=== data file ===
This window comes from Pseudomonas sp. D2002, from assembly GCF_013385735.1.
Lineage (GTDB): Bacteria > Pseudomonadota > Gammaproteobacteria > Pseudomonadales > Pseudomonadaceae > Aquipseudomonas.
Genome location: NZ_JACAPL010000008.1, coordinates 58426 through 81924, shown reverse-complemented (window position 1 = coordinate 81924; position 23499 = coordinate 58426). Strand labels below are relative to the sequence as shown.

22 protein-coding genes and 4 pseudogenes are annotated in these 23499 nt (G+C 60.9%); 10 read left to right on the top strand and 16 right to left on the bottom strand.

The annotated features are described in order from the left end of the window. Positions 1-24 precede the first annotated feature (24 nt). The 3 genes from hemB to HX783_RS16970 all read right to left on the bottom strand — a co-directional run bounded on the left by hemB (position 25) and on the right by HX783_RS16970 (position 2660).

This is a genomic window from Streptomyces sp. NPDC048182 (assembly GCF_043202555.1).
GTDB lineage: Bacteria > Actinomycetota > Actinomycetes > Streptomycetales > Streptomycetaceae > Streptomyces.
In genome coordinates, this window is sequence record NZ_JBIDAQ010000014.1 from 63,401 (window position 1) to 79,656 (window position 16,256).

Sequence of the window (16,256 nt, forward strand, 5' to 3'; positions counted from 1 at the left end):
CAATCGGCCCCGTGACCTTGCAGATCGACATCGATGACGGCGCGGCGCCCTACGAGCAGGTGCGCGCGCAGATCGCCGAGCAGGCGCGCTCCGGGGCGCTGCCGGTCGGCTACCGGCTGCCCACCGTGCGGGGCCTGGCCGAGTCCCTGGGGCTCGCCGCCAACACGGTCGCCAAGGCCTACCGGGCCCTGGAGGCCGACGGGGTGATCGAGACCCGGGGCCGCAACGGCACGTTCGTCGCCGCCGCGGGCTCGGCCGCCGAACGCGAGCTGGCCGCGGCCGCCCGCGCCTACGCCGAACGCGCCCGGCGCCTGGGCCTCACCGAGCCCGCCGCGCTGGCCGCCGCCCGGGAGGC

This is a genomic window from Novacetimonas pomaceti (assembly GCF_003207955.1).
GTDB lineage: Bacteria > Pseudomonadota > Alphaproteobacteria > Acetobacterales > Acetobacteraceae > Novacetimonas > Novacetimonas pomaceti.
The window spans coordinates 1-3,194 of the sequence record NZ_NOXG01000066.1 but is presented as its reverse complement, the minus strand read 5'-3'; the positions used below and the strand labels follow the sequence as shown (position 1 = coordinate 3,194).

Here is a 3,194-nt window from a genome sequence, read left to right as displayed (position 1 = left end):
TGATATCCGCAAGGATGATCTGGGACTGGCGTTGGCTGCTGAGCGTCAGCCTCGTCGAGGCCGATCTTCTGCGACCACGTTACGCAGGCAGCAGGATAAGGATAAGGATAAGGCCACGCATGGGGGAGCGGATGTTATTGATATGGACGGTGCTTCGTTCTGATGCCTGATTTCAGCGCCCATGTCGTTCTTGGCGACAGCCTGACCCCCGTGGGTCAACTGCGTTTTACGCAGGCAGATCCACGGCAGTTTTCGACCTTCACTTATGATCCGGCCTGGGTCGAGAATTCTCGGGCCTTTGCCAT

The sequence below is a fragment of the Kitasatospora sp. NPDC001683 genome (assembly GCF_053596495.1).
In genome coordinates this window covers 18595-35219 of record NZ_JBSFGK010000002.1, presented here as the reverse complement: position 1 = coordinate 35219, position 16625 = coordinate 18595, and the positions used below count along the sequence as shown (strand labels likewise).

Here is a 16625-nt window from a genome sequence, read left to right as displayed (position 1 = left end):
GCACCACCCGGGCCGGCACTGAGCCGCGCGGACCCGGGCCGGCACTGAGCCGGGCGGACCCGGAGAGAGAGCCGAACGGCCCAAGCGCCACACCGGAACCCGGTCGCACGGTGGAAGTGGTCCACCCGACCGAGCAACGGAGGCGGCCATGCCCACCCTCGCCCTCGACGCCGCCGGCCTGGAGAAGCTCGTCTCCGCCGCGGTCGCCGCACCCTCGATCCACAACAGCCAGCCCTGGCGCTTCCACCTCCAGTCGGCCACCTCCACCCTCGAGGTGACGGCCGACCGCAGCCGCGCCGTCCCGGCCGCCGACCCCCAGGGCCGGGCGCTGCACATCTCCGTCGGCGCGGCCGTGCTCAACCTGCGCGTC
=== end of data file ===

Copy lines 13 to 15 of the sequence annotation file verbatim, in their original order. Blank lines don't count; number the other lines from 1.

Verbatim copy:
The window spans coordinates 1-3,194 of the sequence record NZ_NOXG01000066.1 but is presented as its reverse complement, the minus strand read 5'-3'; the positions used below and the strand labels follow the sequence as shown (position 1 = coordinate 3,194).

Here is a 3,194-nt window from a genome sequence, read left to right as displayed (position 1 = left end):
TGATATCCGCAAGGATGATCTGGGACTGGCGTTGGCTGCTGAGCGTCAGCCTCGTCGAGGCCGATCTTCTGCGACCACGTTACGCAGGCAGCAGGATAAGGATAAGGATAAGGCCACGCATGGGGGAGCGGATGTTATTGATATGGACGGTGCTTCGTTCTGATGCCTGATTTCAGCGCCCATGTCGTTCTTGGCGACAGCCTGACCCCCGTGGGTCAACTGCGTTTTACGCAGGCAGATCCACGGCAGTTTTCGACCTTCACTTATGATCCGGCCTGGGTCGAGAATTCTCGGGCCTTTGCCAT